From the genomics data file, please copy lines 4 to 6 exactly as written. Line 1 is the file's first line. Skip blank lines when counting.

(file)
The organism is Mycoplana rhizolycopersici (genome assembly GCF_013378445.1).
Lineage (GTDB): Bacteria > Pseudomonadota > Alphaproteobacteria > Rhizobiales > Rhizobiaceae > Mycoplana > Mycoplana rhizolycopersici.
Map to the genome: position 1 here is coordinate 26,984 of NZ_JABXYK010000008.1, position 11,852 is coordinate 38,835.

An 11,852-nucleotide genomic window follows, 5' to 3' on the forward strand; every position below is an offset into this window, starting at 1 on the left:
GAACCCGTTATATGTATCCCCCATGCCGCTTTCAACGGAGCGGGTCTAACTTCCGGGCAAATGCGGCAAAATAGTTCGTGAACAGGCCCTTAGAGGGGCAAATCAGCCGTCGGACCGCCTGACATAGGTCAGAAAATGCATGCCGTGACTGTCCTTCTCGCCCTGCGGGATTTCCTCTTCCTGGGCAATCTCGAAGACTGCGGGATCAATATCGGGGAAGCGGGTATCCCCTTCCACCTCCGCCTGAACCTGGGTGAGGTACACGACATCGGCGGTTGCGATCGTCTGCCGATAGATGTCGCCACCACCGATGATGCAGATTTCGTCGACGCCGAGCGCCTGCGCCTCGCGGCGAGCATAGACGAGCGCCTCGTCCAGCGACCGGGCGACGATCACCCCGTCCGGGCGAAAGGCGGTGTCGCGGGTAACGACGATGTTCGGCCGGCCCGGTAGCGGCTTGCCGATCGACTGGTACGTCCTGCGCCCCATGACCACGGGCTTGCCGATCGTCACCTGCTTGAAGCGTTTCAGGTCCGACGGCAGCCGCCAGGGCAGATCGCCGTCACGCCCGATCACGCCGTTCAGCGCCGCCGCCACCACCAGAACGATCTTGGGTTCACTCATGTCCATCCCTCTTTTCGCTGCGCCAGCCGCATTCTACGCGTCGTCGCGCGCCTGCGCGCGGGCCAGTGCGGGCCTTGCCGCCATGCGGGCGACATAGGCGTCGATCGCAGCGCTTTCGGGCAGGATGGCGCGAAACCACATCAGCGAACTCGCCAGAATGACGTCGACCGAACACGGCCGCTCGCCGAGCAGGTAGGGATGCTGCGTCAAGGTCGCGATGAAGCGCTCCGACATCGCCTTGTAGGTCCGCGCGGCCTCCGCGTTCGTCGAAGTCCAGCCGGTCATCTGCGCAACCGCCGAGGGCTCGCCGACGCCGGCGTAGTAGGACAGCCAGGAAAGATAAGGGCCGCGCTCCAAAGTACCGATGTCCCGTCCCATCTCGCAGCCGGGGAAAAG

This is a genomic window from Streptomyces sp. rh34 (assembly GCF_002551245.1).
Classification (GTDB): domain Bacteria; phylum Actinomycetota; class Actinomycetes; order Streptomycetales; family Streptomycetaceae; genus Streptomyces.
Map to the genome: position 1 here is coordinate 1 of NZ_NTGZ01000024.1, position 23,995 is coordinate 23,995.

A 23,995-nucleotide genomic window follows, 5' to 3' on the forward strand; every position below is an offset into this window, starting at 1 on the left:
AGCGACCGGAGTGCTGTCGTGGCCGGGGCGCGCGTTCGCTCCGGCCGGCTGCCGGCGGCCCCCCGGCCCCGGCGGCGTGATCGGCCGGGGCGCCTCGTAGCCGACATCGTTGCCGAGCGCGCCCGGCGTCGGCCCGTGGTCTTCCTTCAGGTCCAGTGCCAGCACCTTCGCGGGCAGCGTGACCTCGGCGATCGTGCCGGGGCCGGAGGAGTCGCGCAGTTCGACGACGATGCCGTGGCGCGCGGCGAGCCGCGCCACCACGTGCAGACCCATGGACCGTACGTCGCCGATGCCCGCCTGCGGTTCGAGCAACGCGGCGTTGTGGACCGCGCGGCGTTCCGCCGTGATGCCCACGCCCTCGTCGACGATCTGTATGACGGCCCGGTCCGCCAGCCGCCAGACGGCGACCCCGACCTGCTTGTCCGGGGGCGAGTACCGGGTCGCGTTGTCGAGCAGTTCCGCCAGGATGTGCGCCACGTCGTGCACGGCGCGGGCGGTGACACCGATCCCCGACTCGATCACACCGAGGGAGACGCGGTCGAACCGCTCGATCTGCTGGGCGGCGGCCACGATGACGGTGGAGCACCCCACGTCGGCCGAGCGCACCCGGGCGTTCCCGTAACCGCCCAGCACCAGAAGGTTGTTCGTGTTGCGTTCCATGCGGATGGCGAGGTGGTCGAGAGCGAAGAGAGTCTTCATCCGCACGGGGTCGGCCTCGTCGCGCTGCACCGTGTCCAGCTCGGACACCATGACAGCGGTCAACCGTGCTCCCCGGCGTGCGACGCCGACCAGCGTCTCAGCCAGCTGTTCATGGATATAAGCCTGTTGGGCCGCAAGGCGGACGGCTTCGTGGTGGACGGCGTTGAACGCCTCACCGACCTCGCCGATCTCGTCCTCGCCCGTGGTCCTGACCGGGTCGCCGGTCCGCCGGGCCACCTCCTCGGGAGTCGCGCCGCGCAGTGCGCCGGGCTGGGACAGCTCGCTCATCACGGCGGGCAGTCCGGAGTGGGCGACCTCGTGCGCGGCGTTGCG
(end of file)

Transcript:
An 11,852-nucleotide genomic window follows, 5' to 3' on the forward strand; every position below is an offset into this window, starting at 1 on the left:
GAACCCGTTATATGTATCCCCCATGCCGCTTTCAACGGAGCGGGTCTAACTTCCGGGCAAATGCGGCAAAATAGTTCGTGAACAGGCCCTTAGAGGGGCAAATCAGCCGTCGGACCGCCTGACATAGGTCAGAAAATGCATGCCGTGACTGTCCTTCTCGCCCTGCGGGATTTCCTCTTCCTGGGCAATCTCGAAGACTGCGGGATCAATATCGGGGAAGCGGGTATCCCCTTCCACCTCCGCCTGAACCTGGGTGAGGTACACGACATCGGCGGTTGCGATCGTCTGCCGATAGATGTCGCCACCACCGATGATGCAGATTTCGTCGACGCCGAGCGCCTGCGCCTCGCGGCGAGCATAGACGAGCGCCTCGTCCAGCGACCGGGCGACGATCACCCCGTCCGGGCGAAAGGCGGTGTCGCGGGTAACGACGATGTTCGGCCGGCCCGGTAGCGGCTTGCCGATCGACTGGTACGTCCTGCGCCCCATGACCACGGGCTTGCCGATCGTCACCTGCTTGAAGCGTTTCAGGTCCGACGGCAGCCGCCAGGGCAGATCGCCGTCACGCCCGATCACGCCGTTCAGCGCCGCCGCCACCACCAGAACGATCTTGGGTTCACTCATGTCCATCCCTCTTTTCGCTGCGCCAGCCGCATTCTACGCGTCGTCGCGCGCCTGCGCGCGGGCCAGTGCGGGCCTTGCCGCCATGCGGGCGACATAGGCGTCGATCGCAGCGCTTTCGGGCAGGATGGCGCGAAACCACATCAGCGAACTCGCCAGAATGACGTCGACCGAACACGGCCGCTCGCCGAGCAGGTAGGGATGCTGCGTCAAGGTCGCGATGAAGCGCTCCGACATCGCCTTGTAGGTCCGCGCGGCCTCCGCGTTCGTCGAAGTCCAGCCGGTCATCTGCGCAACCGCCGAGGGCTCGCCGACGCCGGCGTAGTAGGACAGCCAGGAAAGATAAGGGCCGCGCTCCAAAGTACCGATGTCCCGTCCCATCTCGCAGCCGGGGAAAAG

This is a genomic window from Streptomyces sp. rh34 (assembly GCF_002551245.1).